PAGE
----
The teams endured a scary moment as the match crossed into first-half stoppage time, with Kelley O'Hara and Martens colliding head-to-head on an aerial challenge. They were both ultimately O.K. after spending several moments on the ground, and after a series of chaotic clearances after two Netherlands set pieces, the match went to half scoreless. For the Dutch, it was nothing unfamiliar–they've been tied at halftime in all seven matches in France.

To start the second half, Ali Krieger replaced O'Hara, who was ruled out with the head injury she suffered.

The U.S. had another defender go down with a head injury nine minutes into the second half. It was Becky Sauerbrunn who took the brunt of a head-to-head collision, suffering a cut on her forehead before walking off for more medical attention and leaving the USA temporarily with 10 players. Sauerbrunn returned in the 57th minute after being checked out and bandaged up.

The USA took the lead in controversial fashion just after the hour mark. Stefanie van der Gragt extended a high boot while both she and Morgan went for a ball in the Netherlands box. After initially going uncalled, VAR intervened, and a video review resulted in the USA being given a penalty. Rapinoe stepped to the spot and beat van Veenendaal for her sixth goal of the competition, making it 1-0.

The lead doubled a few minutes later. Lavelle breezed through the midfield and dribbled toward the top of the box, where she took a blast and beat van Veenendaal, extending the lead to 2-0 and giving the U.S. some much-needed breathing room in the 69th minute.

The U.S. could've added to the lead later, too. Both Crystal Dunn and Morgan had shots from left-sided angles saved well by van Veenendaal, keeping her side within realistic striking range. Given how the U.S. closed out the match, though, a comeback was never likely to be in the cards.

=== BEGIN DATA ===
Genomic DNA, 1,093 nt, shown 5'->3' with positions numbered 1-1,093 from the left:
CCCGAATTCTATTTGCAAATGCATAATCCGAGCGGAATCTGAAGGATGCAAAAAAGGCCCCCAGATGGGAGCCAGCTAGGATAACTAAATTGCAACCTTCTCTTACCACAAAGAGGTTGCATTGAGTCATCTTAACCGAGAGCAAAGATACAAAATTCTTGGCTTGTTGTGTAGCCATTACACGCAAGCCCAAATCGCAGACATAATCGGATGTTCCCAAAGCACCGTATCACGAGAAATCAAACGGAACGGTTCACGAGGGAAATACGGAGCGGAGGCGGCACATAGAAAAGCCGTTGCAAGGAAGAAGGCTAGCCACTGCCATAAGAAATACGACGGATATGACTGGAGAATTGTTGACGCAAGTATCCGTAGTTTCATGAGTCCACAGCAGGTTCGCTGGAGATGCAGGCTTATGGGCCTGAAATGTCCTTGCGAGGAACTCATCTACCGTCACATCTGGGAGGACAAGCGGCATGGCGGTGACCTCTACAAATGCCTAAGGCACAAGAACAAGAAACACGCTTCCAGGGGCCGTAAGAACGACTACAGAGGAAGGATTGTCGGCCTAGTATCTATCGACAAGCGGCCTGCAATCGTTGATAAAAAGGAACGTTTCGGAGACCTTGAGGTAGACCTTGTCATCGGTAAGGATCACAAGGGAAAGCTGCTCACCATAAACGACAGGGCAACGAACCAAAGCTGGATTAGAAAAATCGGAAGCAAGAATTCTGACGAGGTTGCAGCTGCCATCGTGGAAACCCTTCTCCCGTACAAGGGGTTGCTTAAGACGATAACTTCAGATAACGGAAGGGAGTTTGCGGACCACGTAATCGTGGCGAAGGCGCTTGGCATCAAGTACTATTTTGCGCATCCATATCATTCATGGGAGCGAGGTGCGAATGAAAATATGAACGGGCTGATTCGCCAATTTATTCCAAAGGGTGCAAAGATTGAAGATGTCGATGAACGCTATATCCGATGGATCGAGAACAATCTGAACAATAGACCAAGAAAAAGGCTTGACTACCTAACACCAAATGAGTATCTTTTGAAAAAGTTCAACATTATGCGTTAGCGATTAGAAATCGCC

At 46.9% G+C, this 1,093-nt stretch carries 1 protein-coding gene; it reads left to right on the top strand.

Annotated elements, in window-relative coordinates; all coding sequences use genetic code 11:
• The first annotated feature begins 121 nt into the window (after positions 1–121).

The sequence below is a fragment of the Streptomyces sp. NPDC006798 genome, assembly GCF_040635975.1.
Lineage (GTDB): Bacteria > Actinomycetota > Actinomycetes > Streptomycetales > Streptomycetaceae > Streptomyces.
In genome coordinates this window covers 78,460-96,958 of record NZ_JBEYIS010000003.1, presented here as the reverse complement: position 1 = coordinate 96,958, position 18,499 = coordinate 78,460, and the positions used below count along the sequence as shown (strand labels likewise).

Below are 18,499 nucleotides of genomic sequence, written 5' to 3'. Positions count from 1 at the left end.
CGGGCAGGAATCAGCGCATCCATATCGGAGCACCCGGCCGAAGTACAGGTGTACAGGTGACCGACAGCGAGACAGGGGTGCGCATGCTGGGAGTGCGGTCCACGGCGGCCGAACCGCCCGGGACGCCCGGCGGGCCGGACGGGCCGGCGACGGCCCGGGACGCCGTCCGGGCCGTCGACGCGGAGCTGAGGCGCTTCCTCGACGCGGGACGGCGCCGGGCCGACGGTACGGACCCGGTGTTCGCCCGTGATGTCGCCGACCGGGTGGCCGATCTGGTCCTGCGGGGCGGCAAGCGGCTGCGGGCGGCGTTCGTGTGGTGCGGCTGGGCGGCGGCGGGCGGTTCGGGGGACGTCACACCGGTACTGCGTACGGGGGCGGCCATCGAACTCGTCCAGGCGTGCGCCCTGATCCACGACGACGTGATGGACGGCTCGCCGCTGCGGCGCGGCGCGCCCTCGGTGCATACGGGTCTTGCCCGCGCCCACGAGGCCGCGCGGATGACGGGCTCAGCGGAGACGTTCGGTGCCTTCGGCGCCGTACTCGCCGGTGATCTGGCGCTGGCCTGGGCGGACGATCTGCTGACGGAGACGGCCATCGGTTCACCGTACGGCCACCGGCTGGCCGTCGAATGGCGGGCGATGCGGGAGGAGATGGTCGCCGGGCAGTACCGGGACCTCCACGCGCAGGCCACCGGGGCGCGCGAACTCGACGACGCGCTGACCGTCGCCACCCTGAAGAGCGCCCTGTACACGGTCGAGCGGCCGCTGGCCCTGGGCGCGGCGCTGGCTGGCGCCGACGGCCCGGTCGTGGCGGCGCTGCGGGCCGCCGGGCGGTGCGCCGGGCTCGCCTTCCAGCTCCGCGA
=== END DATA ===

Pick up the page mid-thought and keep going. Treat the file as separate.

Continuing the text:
The U.S. never trailed in the competition, winning all seven games by outscoring opponents 26-3. Rapinoe, whose penalty nudged her ahead of Morgan in the golden boot race, also took home golden ball honors as the competition's best player.


Here were the lineups for both sides:


Here are the rosters for both teams:

GOALKEEPERS: Adrianna Franch (Portland Thorns), Ashlyn Harris (Orlando Pride), Alyssa Naeher (Chicago Red Stars)

DEFENDERS: Abby Dahlkemper (NC Courage), Tierna Davidson (Chicago Red Stars); Crystal Dunn (NC Courage), Ali Krieger (Orlando Pride), Kelley O'Hara (Utah Royals), Becky Sauerbrunn (Utah Royals), Emily Sonnett (Portland Thorns)

MIDFIELDERS: Morgan Brian (Chicago Red Stars), Julie Ertz (Chicago Red Stars), Lindsey Horan (Portland Thorns), Rose Lavelle (Washington Spirit), Allie Long (Seattle Reign), Samantha Mewis (NC Courage)

FORWARDS: Tobin Heath (Portland Thorns); Carli Lloyd (Sky Blue FC), Jessica McDonald (NC Courage), Alex Morgan (Orlando Pride), Christen Press (Utah Royals), Mallory Pugh (Washington Spirit), Megan Rapinoe (Seattle Reign)

NETHERLANDS

GOALKEEPERS: Loes Geurts (Goteborg), Lize Kop (Ajax), Sari van Veenendaal (Arsenal)

DEFENDERS: Dominique Bloodworth (Wolfsburg), Anouk Dekker (Montpellier), Danique Kerkdijk (Bristol City), Stefanie van der Gragt (Barcelona), Liza van der Most (Ajax), Merel van Dongen (Real Betis), Kika van Es (Ajax), Desiree van Lunteren (Freiburg)

MIDFIELDERS: Jackie Groenen (Manchester United), Inessa Kaagman (Everton), Victoria Pelova (Ajax), Jill Roord (Arsenal), Sherida Spitse (Valerenga), Danielle van de Donk (Arsenal)

FORWARDS: Lineth Beerensteyn (Bayern Munich), Ellen Jansen (Ajax), Renate Jansen (Twente), Lieke Martens (Barcelona), Vivianne Miedema (Arsenal), Shanice van de Sanden (Lyon)

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Eagle (-2)
Birdie (-1)